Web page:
Before you sauna

There are a few simple practicalities to ensure you have a great sauna experience.

Decide on your sauna garments. A swim suit or shorts are required for open sauna, but private sauna sessions are often taken in the nude. It's useful to bring a robe for the outdoor phases of the session. Wear your sauna garments under comfortable street clothes.

Take a shower within a few hours before sauna, for hygienic reasons and to remove lotions or skin oils, which delay the sweating process. Similarly, cosmetics and hair products can react poorly with heat and should also be removed.

Bring slip-on shower shoes, flip flops or some other easy shoe to put on outside.

Bring an extra towel to use at the end of the sauna.

Only bring the essentials, and leave behind large bags, extra clothes, jewelry, cell phones and valuables.

Eat an easily digestible snack or light meal. Too full or too hungry are both distracting.

Refrain from consuming alcohol.

Be sure sauna is right for your body. A heart condition, an injury, and pregnancy are common reasons not to sauna. 

Set aside two hours for the sauna and plan to arrive 10 or 15 minutes early to settle in, drink water, and use the washroom.


At the SAUNA

When you arrive you'll chat with the host who will make sure you're ready for your sauna, and have you complete a waiver on your first visit. There is a shared vestibule where you can change and store your possessions, before entering the hot sauna space. The temperature will range from 70-100° Celsius.

You will sit on a towel in the sauna for about 10-20 minutes, and the goal is to be still, and sweat. This is followed by a cool down period of 5-20 minutes. It’s common to enter and exit the sauna a number of times, creating a hot/cold cycle. The cool down is an important part of the sauna experience. The cycle of increased body temperature followed by a return to neutral body temperature has an exhilarating affect and adds benefit to skin by opening and restricting pores. The cool cycle is augmented with a pour of chilly water over the body. The hot cycle is augmented with humidity and aromatic enhancements sought by throwing water over the stove containing a heap of stones to produce vapor.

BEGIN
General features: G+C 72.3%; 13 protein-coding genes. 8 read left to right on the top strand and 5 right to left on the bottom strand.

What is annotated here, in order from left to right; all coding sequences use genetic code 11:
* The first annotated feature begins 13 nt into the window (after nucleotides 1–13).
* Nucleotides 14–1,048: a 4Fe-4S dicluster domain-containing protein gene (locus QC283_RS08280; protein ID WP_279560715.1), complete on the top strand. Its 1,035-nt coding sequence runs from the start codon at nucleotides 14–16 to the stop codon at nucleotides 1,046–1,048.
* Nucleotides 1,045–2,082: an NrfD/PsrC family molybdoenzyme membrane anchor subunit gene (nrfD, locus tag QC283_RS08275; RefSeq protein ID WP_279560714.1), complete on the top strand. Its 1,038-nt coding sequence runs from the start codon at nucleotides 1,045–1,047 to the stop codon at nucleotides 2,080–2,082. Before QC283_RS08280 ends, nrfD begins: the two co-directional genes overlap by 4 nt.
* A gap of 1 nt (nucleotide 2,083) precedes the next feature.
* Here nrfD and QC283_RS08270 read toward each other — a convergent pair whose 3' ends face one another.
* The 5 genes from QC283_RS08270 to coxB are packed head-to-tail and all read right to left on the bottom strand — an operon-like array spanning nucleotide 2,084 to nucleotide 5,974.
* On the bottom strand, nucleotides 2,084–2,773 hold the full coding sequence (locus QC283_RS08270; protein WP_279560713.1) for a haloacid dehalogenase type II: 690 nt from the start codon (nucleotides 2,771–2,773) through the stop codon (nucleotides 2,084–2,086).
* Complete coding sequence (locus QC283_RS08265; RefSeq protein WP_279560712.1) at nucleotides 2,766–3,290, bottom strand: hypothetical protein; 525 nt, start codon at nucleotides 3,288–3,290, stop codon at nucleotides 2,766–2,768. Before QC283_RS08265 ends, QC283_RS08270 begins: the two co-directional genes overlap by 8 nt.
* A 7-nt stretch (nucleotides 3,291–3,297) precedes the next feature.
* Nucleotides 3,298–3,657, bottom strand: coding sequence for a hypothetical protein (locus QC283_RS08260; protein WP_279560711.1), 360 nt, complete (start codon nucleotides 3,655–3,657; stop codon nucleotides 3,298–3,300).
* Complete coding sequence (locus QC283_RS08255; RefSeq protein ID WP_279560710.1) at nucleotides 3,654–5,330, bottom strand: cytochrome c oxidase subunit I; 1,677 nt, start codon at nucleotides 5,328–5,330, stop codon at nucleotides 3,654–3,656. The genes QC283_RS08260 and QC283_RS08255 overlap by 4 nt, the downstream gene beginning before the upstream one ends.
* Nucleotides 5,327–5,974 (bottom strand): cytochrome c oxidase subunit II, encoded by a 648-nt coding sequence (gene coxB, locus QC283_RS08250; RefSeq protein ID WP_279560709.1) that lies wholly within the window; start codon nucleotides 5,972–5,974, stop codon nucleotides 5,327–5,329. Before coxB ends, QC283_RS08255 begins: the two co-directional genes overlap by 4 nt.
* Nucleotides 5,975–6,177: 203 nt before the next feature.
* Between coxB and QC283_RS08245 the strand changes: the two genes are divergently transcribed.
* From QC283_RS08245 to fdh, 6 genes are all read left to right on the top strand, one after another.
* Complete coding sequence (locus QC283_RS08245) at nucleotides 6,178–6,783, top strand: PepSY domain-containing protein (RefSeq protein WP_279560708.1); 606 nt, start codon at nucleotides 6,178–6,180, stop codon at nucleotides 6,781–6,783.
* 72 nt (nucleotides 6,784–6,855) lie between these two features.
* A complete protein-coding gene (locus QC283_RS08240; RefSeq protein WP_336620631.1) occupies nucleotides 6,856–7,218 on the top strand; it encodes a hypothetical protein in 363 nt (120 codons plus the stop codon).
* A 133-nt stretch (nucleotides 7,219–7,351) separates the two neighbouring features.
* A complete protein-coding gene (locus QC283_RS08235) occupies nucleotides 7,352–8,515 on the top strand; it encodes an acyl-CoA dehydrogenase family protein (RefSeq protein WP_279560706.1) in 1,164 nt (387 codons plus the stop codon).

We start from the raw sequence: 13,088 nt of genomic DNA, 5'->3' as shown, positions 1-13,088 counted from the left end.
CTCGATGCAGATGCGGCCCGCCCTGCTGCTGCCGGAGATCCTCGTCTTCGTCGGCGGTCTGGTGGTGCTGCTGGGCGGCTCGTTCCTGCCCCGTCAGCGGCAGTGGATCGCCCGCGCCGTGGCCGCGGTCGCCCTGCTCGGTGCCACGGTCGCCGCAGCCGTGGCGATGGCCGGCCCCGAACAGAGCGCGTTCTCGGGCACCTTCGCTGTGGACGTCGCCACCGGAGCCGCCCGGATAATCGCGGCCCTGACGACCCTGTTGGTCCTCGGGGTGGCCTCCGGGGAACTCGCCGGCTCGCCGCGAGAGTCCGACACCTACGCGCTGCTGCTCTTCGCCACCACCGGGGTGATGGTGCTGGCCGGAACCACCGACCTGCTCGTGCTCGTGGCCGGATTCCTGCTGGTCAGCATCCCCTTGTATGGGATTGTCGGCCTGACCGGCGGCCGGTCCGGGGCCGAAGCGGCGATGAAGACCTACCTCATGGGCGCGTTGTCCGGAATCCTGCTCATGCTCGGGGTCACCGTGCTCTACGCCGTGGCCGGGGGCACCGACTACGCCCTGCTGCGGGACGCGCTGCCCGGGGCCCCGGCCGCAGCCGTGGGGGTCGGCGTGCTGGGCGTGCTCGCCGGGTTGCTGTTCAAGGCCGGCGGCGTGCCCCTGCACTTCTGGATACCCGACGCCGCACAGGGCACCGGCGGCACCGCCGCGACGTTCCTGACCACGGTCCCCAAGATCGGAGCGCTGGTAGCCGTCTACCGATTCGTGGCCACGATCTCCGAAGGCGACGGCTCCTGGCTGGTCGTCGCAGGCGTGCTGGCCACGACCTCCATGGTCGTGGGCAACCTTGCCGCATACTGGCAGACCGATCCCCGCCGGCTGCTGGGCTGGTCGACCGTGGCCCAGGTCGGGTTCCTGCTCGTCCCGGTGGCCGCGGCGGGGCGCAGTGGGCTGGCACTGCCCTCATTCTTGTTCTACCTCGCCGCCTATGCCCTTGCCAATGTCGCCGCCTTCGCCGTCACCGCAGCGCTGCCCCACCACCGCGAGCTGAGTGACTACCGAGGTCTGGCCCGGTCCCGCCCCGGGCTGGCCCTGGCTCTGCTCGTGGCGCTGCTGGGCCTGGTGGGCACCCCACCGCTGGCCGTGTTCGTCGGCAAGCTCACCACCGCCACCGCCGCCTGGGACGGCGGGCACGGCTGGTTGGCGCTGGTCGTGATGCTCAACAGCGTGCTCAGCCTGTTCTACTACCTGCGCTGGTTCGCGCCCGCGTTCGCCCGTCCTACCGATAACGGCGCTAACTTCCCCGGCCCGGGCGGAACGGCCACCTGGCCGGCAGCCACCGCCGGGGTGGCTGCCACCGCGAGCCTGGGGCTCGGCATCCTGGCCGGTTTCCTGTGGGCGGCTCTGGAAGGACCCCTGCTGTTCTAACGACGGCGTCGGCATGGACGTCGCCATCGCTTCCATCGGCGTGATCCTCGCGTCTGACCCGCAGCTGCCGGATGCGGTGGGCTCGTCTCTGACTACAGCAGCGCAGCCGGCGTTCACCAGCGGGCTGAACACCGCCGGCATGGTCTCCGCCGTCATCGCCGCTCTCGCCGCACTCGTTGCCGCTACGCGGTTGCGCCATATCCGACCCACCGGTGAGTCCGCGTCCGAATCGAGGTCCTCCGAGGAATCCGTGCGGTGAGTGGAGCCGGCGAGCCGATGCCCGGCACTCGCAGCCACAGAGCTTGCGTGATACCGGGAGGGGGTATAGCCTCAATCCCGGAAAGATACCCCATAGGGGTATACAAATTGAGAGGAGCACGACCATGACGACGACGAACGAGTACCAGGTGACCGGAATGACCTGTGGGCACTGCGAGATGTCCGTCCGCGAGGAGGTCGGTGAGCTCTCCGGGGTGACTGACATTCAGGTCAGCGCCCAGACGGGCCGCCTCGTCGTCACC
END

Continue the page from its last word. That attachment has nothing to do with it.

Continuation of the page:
Sauna is a communal experience that includes some etiquette. For comfort and hygiene all sauna goers always have a towel to sit on. The hot space is meant for limited purposeful conversation. It is a special opportunity to sit quietly with friends and acquaintances, without phones or distractions, and just do nothing together. it is a time to be very sensitive to the needs and comfort of the people around you. In contrast, the cool down time is energetic, with chats and stories flowing naturally from the exhilaration of the cool down.



Plan to avoid strenuous mental or physical activity for a few hours afterward, and enjoy your sauna bliss! You may feel ready for some gentle yoga, a hearty meal or a deep sleep. It's pleasant to take some time for a nice shower and skin care at home, to share a meal with your fellow-sauna goers. Heading straight to bed is just as natural as heading out for a beer. Listen to your body and spend your post-sauna time doing what feels right.